Hybrids are not typically done by keeping some users on Exchange server in a company's data center and then putting some users on Exchange Online in a Microsoft data center. Hybrids are mostly done by application.

I think in the beginning the thinking goes 'lets keep our CEO and executive team on Exchange or Notes in their data center and move all other employees to Exchange Online.' But once they get comfortable they decide to move 100 percent their users to Exchange Online because the ROI is better.

What are the potential pitfalls when deploying Microsoft Online Services?

Security is the obvious concern, but by the time customers are ready to deploy, the security issues are over because they've done their due diligence.

As far as actual migration, there is a danger of going too slow. The faster you can migrate users the quicker you can get the savings and benefits. If you're too conservative and move 100 or 200 users a night it just extends the whole project longer than is necessary.

There is also a temptation to train every user, which is a cultural thing. This makes more sense when going from Lotus Notes to Exchange Online, but when you're moving from Exchange Server to Exchange Online, users are still using Outlook. It's mostly the same to them.

The last deployment gotcha is to eliminate the old environment as fast as possible. You need a plan to eliminate your Notes apps and server and get everyone moved over. If you've moved to the cloud but you still have a Lotus Notes or old Exchange environment for hundreds of users you're really not getting the full benefits of the cloud. The real cost savings come in eliminating old servers and apps.

What are you hearing from enterprise customers about Google Apps and other low-cost alternatives to BPOS? What do you say to current Microsoft customers that are considering moving to an alternative?

There are a lot of new entrants in this space. You have Google and Zoho. VMware just bought Zimbra. You're seeing Cisco get into this with their WebEx mail. And enterprise customers are testing all of it.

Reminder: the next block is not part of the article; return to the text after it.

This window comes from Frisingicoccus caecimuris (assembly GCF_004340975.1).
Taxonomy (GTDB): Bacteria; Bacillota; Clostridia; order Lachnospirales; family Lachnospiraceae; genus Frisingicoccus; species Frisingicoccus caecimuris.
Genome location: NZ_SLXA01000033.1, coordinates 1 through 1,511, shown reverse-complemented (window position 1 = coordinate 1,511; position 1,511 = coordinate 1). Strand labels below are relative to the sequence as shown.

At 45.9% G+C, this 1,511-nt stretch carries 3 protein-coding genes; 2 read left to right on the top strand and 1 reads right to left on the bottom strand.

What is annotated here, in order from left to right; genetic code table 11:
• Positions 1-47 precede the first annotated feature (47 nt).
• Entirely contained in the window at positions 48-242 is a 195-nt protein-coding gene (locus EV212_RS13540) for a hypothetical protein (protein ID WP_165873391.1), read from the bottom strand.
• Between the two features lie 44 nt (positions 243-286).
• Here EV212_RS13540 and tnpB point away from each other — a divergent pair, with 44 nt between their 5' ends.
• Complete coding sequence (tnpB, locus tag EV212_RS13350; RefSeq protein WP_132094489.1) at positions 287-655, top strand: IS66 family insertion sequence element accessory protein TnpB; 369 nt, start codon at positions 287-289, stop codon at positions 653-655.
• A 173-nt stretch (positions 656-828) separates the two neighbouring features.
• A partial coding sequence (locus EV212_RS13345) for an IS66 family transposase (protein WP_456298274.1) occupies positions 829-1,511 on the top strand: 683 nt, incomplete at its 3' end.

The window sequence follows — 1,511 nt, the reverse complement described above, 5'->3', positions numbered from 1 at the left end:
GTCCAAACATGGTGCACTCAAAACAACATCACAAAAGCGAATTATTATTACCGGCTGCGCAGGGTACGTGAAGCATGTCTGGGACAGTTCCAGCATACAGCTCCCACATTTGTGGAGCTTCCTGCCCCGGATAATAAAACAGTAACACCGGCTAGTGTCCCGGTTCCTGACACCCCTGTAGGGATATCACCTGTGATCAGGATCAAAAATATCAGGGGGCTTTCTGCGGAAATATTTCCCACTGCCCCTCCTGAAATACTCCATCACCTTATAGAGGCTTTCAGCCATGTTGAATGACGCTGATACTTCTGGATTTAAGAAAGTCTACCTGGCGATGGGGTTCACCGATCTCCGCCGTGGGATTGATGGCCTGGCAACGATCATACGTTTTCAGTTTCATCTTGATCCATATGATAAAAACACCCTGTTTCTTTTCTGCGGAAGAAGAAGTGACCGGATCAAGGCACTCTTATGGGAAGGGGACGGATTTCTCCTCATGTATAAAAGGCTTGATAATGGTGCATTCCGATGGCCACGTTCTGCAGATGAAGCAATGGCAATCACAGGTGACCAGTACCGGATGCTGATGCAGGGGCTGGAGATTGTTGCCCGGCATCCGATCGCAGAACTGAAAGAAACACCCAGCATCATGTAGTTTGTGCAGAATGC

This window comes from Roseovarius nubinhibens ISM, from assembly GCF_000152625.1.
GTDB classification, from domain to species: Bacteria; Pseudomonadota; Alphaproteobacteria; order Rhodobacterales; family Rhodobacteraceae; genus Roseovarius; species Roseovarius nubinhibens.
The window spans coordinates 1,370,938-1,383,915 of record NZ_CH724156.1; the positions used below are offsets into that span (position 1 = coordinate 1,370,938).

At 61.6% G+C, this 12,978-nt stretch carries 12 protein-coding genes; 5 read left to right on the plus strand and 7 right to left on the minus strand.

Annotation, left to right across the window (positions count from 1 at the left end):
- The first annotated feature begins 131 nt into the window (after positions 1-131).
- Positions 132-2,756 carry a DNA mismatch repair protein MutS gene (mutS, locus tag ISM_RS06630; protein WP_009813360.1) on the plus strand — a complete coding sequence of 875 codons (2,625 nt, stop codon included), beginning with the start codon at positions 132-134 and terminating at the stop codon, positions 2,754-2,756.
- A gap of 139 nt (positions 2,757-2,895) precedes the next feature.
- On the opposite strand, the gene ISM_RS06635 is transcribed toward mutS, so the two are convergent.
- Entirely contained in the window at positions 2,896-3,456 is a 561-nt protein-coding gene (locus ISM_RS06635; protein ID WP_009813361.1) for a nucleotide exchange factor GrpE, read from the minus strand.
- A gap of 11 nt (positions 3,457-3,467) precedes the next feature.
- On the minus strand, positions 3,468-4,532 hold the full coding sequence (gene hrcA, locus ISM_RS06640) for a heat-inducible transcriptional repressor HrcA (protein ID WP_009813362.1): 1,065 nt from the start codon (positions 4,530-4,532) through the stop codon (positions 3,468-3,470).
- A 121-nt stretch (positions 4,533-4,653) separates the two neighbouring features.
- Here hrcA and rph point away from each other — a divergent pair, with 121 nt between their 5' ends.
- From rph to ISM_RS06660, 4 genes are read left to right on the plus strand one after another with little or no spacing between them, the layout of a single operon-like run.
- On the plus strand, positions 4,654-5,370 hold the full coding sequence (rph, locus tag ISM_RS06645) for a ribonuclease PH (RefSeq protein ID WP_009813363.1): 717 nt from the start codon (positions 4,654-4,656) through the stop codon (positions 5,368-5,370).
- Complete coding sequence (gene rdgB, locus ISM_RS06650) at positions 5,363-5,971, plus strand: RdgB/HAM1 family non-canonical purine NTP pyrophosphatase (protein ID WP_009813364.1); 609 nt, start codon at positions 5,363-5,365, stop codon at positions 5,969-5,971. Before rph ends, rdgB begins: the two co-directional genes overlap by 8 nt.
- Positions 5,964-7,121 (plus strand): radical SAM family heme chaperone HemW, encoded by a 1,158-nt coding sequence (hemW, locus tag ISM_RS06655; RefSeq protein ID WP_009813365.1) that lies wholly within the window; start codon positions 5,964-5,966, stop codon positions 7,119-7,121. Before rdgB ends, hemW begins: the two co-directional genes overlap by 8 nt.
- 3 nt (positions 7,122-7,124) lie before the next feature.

But there's a difference between an architecture that was built for consumers and one that was built for businesses. Usually customers will figure that out pretty quickly. We have a platform that has a decade of R&D behind it to meet enterprise needs. It'll take awhile for these new entrants to catch up to the capabilities in Exchange and SharePoint.

Also, what does the support look like in these cloud alternatives? We can have a Microsoft person at a customer site anywhere in the world if not in minutes then in hours.

We'll also ask customers: are any of these new entrants really committed to online productivity services? Are they making investments in the enterprise for the long haul? It's taken Microsoft 15 years to prove that we are committed to serving enterprises and now of course that is a very large part of our business.

Shane O'Neill is a senior writer at CIO.com. Follow him on Twitter at twitter.com/smoneill. Follow everything from CIO.com on Twitter at twitter.com/CIOonline.

Read more about cloud computing in CIO's Cloud Computing Drilldown.

This story, "Inside MS Cloud Model for Productivity Apps" was originally published by CIO.